|Richard Avedon's anonymous beauty.|
It is hard to pinpoint the moment when I fell out of love with 'fashion'. Hard because I'm not sure I ever truly fell for her at all. The youngest child in a family of five, I always tried to find a way of re-interpreting an overly worn, multi-hand down, out of date and probably other sex item of clothing. Three brothers and then a sister who confused even the local priest with her boyish haircuts, scuffed up knees and inability to do pink, left me with little in the way of glitter but as Cinders would agree, it's when you're up against it that you really dig deep. So as I grew and would occasionally be gifted some money by my Mum, 'to spend wisely on a few new pieces of clothing to see you through this next year', it was understandable that I might find one item that compelled me to buy it. As I would sit on the cross-country train home, post splurging at the nearest shopping centre in the ultra glamorous city of Peterborough, my sister would be weighed down with a dozen or so bags bursting with dependable navy tops, reliable jeans, the occasional Etam number and a whole lot of grey. I however would have one bag. One item. No change. But I would adore that dress/top/jumpsuit. They would be the most fantastic shoes this side of Paris. The greatest pair of trousers East Anglia had ever seen. Fortunately my parents saw me as the token creative number in a house full of super brains and such things would be allowed to go unjudged. So it came as no surprise to them when, after art school I chose to do a degree in fashion design. It was easy. It made sense. I could do the whole collection thing, work the production, fuss over the details but I never really factored in the people.
My woman, my world, the life that I saw being draped in my designs was never going to be the person that shopped in the boutiques I ended up selling to. She was someone that might appreciate the work I would do but lived outside of the business I was in. She was a woman in her husbands shirt and some jeans, collecting vegetables from an allotment. The woman covered in paint, wearing overalls, decorating a garden shed. The lady who always talked to my mum after church on Saturday evening, perfectly balanced in her dress, antique jewellery and silver grey hair. And then there was the lady who always carried her wicker basket with her, smoking a cigar, her perfect figure wrapped in a tailored shirt and slacks. These were the women I admired. To me they were bourgeoise left bank intellectuals who talked about literature, art and music. Not to say that is what I have become, this is all fantasy don't forget! But essentially it is this woman who made me turn my nose up at the business of 'Fashion'. For all its supposed glamour around show-time, its fantastical crowd of followers lapping up the next it-bag, it-shoe, it-girl, the beauty is pretty thin. I saw a girl crossing the road today, as I was waiting at the lights who, in all her wonky unself-aware ways was one hundred times more beautiful than any of the fash pack, presently pounding their pointy feet around the shows in Paris. She wouldn't have turned heads and she didn't stop traffic but in a world where everyone and everything is sprayed, polished and prepped to within an inch of its life, her natural and uncomplicated way of dressing and just being, made her stand apart.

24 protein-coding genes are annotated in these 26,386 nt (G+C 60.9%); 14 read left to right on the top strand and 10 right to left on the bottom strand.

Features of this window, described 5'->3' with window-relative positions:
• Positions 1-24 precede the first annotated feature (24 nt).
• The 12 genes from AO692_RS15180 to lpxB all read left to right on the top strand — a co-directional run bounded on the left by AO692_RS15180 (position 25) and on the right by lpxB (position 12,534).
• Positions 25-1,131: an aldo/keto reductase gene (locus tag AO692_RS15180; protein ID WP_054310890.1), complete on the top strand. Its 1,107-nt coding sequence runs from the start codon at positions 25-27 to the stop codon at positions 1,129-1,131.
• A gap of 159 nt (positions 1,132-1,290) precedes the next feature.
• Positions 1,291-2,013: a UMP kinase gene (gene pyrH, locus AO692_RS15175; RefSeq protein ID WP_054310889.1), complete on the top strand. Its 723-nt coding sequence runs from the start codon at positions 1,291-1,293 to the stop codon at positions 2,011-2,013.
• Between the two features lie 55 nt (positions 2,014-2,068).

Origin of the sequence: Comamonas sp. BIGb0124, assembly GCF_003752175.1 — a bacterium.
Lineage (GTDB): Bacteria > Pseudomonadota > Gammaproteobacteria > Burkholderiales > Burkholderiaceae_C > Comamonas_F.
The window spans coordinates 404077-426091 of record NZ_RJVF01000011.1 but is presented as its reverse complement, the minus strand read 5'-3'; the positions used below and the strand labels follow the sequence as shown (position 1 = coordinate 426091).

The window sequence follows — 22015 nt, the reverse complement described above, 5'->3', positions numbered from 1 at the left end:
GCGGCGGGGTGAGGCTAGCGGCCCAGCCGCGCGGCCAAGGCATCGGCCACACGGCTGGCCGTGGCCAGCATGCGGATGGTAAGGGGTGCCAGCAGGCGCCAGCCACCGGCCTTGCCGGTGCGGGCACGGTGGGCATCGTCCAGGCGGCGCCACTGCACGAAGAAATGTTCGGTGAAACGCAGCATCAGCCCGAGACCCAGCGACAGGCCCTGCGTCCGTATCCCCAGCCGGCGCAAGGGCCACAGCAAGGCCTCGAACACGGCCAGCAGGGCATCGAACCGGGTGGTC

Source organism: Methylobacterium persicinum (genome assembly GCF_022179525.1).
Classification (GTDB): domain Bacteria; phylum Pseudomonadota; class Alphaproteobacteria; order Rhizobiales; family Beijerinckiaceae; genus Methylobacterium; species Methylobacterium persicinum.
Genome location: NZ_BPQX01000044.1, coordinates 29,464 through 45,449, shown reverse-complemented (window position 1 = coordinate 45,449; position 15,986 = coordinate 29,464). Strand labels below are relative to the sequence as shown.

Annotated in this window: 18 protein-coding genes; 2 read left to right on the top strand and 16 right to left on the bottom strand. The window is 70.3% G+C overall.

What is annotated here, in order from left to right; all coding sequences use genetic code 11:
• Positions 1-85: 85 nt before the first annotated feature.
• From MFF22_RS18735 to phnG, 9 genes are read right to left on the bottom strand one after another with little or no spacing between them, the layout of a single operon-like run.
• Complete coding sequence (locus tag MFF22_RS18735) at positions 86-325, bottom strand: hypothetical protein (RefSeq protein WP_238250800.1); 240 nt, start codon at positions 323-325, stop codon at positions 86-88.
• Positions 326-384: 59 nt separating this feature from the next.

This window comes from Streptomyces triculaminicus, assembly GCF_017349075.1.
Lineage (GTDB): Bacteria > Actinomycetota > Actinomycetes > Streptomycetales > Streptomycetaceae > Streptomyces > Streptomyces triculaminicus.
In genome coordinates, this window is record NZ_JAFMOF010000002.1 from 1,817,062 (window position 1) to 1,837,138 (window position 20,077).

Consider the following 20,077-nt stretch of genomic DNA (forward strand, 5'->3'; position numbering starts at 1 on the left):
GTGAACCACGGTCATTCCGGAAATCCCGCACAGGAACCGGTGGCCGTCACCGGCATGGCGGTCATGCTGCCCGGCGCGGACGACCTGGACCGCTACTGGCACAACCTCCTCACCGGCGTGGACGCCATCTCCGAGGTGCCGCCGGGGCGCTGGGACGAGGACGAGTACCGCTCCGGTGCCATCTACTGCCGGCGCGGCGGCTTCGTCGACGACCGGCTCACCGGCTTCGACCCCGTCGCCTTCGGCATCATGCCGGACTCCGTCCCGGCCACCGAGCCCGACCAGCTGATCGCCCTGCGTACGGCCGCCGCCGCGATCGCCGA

Fashion will always draw me in but as I get older I definitely care a little less about Vogue' version of beauty. I've lived long enough now to see the wheel of style turn over more than once, repeating old looks with little change. True beauty is often found in the differences and I can embrace that thought. It's a whole lot cheaper to master.